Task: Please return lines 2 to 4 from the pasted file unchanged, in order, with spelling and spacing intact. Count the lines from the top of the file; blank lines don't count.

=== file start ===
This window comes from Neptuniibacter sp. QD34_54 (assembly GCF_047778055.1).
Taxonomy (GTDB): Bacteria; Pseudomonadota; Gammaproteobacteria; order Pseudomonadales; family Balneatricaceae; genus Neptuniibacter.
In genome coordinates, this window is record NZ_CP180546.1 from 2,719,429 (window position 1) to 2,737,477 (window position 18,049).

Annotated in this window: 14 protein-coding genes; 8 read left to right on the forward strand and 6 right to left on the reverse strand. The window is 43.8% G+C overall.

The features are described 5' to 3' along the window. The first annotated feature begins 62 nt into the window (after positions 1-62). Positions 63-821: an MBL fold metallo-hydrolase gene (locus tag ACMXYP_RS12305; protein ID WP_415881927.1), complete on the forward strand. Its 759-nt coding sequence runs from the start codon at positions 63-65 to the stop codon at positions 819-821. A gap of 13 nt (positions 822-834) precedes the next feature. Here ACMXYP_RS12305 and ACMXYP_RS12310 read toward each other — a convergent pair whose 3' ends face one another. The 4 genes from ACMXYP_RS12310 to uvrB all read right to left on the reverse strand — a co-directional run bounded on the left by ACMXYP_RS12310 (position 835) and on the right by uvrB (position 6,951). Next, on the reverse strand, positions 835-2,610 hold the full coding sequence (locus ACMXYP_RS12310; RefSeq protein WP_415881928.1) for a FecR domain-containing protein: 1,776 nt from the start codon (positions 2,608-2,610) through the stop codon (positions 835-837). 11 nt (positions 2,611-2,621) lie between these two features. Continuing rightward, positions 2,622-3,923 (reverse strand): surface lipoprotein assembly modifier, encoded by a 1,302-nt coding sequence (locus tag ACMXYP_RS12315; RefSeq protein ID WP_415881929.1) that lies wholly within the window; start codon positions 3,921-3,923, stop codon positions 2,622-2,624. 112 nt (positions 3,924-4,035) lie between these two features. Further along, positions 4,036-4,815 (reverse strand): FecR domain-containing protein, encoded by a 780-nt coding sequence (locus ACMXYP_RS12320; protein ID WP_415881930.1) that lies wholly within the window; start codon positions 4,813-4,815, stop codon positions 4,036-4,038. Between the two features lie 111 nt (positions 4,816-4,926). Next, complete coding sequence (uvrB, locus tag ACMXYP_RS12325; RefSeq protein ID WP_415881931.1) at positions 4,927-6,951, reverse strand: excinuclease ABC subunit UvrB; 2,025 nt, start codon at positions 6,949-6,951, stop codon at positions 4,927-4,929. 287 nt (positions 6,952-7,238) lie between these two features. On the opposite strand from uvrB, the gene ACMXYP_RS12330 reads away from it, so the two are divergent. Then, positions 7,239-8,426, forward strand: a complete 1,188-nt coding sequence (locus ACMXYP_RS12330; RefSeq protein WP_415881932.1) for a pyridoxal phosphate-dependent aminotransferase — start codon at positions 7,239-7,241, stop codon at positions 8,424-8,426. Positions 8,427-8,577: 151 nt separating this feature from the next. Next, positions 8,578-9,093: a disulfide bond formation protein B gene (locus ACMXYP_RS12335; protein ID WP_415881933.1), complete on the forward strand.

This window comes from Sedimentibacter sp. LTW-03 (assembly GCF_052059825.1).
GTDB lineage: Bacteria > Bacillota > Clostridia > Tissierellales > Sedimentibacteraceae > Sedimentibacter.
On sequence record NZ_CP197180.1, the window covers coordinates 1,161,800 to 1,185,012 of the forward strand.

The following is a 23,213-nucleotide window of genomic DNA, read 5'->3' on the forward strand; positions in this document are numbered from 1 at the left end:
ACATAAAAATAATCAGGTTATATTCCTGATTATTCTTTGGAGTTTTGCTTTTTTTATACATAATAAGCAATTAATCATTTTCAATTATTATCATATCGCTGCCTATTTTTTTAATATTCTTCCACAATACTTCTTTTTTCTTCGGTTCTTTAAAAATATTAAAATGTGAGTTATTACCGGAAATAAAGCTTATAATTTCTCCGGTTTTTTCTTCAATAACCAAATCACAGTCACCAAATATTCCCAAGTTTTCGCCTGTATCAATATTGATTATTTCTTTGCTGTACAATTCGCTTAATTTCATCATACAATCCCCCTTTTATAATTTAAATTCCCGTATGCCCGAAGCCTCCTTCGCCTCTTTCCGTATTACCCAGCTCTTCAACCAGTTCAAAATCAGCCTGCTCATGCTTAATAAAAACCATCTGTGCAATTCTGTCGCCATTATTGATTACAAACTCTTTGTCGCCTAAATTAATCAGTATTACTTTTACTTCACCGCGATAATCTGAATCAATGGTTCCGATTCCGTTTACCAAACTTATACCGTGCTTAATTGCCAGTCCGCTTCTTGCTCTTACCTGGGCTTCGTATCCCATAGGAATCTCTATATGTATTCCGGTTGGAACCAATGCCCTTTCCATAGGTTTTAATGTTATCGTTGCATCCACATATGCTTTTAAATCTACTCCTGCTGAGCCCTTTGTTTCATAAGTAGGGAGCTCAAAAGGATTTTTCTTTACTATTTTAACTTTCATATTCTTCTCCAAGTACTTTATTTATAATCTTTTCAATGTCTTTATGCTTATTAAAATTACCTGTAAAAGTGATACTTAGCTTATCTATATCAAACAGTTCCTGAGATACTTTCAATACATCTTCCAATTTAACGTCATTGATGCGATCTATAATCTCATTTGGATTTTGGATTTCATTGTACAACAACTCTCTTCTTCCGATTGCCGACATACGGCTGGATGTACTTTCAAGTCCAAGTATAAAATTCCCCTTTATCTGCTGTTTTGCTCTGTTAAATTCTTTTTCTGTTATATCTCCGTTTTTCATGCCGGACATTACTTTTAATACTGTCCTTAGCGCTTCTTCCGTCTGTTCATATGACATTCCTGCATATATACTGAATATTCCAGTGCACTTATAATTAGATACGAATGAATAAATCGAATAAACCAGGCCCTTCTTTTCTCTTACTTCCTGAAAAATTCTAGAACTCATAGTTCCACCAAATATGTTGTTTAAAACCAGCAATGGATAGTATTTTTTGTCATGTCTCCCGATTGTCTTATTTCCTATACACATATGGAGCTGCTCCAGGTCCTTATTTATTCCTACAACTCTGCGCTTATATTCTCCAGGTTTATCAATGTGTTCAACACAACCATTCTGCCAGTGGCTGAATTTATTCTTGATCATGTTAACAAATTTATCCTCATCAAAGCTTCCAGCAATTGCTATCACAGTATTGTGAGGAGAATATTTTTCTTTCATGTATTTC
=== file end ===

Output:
Taxonomy (GTDB): Bacteria; Pseudomonadota; Gammaproteobacteria; order Pseudomonadales; family Balneatricaceae; genus Neptuniibacter.
In genome coordinates, this window is record NZ_CP180546.1 from 2,719,429 (window position 1) to 2,737,477 (window position 18,049).

Annotated in this window: 14 protein-coding genes; 8 read left to right on the forward strand and 6 right to left on the reverse strand. The window is 43.8% G+C overall.